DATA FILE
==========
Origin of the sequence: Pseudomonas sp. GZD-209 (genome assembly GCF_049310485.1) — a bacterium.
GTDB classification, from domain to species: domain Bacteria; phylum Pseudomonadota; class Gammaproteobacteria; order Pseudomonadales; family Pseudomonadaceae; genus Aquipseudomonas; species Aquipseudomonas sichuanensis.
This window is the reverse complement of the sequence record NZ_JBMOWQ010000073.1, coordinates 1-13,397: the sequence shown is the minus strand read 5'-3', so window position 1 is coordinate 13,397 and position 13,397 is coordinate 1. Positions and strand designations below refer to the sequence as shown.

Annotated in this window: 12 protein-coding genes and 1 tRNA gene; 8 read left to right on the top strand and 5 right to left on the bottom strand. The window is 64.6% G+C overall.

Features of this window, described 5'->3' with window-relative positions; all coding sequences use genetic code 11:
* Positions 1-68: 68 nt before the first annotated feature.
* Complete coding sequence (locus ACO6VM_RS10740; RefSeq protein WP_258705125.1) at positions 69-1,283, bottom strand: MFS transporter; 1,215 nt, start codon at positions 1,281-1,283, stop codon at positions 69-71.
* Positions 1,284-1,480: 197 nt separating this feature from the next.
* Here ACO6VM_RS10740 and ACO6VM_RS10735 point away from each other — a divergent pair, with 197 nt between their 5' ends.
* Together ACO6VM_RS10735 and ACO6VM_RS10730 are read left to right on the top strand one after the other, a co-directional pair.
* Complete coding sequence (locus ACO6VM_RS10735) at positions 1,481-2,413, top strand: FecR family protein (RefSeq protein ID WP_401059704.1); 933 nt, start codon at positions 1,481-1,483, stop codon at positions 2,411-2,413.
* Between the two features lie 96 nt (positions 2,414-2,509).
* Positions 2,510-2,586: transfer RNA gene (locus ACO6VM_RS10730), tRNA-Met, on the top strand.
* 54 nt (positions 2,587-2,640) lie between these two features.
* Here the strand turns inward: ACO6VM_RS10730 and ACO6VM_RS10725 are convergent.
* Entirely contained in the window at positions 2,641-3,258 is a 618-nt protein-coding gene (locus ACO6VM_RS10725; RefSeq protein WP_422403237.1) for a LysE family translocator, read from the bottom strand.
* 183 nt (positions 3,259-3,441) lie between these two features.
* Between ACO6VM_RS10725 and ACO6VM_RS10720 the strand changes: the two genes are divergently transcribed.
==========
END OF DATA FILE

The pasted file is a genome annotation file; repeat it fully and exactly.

Origin of the sequence: Pseudomonas sp. GZD-209 (genome assembly GCF_049310485.1) — a bacterium.
GTDB classification, from domain to species: domain Bacteria; phylum Pseudomonadota; class Gammaproteobacteria; order Pseudomonadales; family Pseudomonadaceae; genus Aquipseudomonas; species Aquipseudomonas sichuanensis.
This window is the reverse complement of the sequence record NZ_JBMOWQ010000073.1, coordinates 1-13,397: the sequence shown is the minus strand read 5'-3', so window position 1 is coordinate 13,397 and position 13,397 is coordinate 1. Positions and strand designations below refer to the sequence as shown.

Annotated in this window: 12 protein-coding genes and 1 tRNA gene; 8 read left to right on the top strand and 5 right to left on the bottom strand. The window is 64.6% G+C overall.

Features of this window, described 5'->3' with window-relative positions; all coding sequences use genetic code 11:
* Positions 1-68: 68 nt before the first annotated feature.
* Complete coding sequence (locus ACO6VM_RS10740; RefSeq protein WP_258705125.1) at positions 69-1,283, bottom strand: MFS transporter; 1,215 nt, start codon at positions 1,281-1,283, stop codon at positions 69-71.
* Positions 1,284-1,480: 197 nt separating this feature from the next.
* Here ACO6VM_RS10740 and ACO6VM_RS10735 point away from each other — a divergent pair, with 197 nt between their 5' ends.
* Together ACO6VM_RS10735 and ACO6VM_RS10730 are read left to right on the top strand one after the other, a co-directional pair.
* Complete coding sequence (locus ACO6VM_RS10735) at positions 1,481-2,413, top strand: FecR family protein (RefSeq protein ID WP_401059704.1); 933 nt, start codon at positions 1,481-1,483, stop codon at positions 2,411-2,413.
* Between the two features lie 96 nt (positions 2,414-2,509).
* Positions 2,510-2,586: transfer RNA gene (locus ACO6VM_RS10730), tRNA-Met, on the top strand.
* 54 nt (positions 2,587-2,640) lie between these two features.
* Here the strand turns inward: ACO6VM_RS10730 and ACO6VM_RS10725 are convergent.
* Entirely contained in the window at positions 2,641-3,258 is a 618-nt protein-coding gene (locus ACO6VM_RS10725; RefSeq protein WP_422403237.1) for a LysE family translocator, read from the bottom strand.
* 183 nt (positions 3,259-3,441) lie between these two features.
* Between ACO6VM_RS10725 and ACO6VM_RS10720 the strand changes: the two genes are divergently transcribed.